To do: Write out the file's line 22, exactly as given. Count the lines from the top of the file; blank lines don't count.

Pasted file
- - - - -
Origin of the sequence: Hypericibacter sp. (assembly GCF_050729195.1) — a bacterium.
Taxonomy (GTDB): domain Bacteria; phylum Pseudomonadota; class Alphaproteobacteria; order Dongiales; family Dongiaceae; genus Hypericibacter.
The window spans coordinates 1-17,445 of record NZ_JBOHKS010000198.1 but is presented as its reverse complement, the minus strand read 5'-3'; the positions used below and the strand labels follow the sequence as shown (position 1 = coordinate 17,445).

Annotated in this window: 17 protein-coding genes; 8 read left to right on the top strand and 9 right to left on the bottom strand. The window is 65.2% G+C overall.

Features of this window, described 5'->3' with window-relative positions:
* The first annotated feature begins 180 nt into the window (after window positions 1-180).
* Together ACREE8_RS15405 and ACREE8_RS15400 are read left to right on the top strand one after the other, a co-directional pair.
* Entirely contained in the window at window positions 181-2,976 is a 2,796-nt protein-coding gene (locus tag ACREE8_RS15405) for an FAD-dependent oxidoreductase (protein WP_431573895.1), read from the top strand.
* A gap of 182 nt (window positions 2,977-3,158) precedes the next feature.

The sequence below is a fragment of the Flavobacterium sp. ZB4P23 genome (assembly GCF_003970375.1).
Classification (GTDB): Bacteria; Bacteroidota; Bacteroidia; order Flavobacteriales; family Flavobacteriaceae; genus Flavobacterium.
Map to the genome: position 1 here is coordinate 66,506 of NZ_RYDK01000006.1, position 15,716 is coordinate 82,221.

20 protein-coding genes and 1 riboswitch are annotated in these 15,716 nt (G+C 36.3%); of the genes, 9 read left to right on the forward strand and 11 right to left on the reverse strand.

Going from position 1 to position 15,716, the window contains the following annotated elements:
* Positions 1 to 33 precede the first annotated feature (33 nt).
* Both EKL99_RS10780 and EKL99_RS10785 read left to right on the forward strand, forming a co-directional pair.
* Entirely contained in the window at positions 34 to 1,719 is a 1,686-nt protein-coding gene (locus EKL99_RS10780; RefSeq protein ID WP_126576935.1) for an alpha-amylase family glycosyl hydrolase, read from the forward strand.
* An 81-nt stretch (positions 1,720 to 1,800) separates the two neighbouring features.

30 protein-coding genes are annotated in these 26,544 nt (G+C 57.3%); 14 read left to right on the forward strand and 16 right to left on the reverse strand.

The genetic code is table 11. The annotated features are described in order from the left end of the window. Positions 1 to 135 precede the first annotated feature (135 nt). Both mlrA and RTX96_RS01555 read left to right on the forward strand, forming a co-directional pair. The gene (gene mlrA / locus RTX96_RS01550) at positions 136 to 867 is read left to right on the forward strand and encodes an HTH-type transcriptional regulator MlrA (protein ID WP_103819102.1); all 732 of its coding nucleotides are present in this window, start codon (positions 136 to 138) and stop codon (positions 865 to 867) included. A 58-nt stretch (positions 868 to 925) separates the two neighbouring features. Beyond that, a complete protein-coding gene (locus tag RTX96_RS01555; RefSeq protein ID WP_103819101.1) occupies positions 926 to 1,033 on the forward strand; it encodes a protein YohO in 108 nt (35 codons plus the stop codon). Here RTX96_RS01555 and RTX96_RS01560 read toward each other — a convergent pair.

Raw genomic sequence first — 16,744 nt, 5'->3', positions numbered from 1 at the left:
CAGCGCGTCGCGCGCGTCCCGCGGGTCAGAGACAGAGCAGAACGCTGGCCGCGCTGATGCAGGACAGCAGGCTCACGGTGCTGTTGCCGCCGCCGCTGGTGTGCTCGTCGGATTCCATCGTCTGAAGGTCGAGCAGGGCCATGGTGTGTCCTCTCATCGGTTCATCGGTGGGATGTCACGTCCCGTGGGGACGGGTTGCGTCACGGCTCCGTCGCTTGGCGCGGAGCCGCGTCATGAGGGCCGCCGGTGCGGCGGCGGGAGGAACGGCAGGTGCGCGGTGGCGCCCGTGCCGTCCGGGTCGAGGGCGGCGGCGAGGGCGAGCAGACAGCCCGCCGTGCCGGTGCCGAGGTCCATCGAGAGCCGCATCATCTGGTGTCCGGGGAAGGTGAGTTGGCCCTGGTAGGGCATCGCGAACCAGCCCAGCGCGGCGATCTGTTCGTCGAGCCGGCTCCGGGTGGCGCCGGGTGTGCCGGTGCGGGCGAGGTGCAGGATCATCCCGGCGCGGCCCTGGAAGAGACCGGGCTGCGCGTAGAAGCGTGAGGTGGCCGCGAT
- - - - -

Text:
CAGCGCGTCGCGCGCGTCCCGCGGGTCAGAGACAGAGCAGAACGCTGGCCGCGCTGATGCAGGACAGCAGGCTCACGGTGCTGTTGCCGCCGCCGCTGGTGTGCTCGTCGGATTCCATCGTCTGAAGGTCGAGCAGGGCCATGGTGTGTCCTCTCATCGGTTCATCGGTGGGATGTCACGTCCCGTGGGGACGGGTTGCGTCACGGCTCCGTCGCTTGGCGCGGAGCCGCGTCATGAGGGCCGCCGGTGCGGCGGCGGGAGGAACGGCAGGTGCGCGGTGGCGCCCGTGCCGTCCGGGTCGAGGGCGGCGGCGAGGGCGAGCAGACAGCCCGCCGTGCCGGTGCCGAGGTCCATCGAGAGCCGCATCATCTGGTGTCCGGGGAAGGTGAGTTGGCCCTGGTAGGGCATCGCGAACCAGCCCAGCGCGGCGATCTGTTCGTCGAGCCGGCTCCGGGTGGCGCCGGGTGTGCCGGTGCGGGCGAGGTGCAGGATCATCCCGGCGCGGCCCTGGAAGAGACCGGGCTGCGCGTAGAAGCGTGAGGTGGCCGCGAT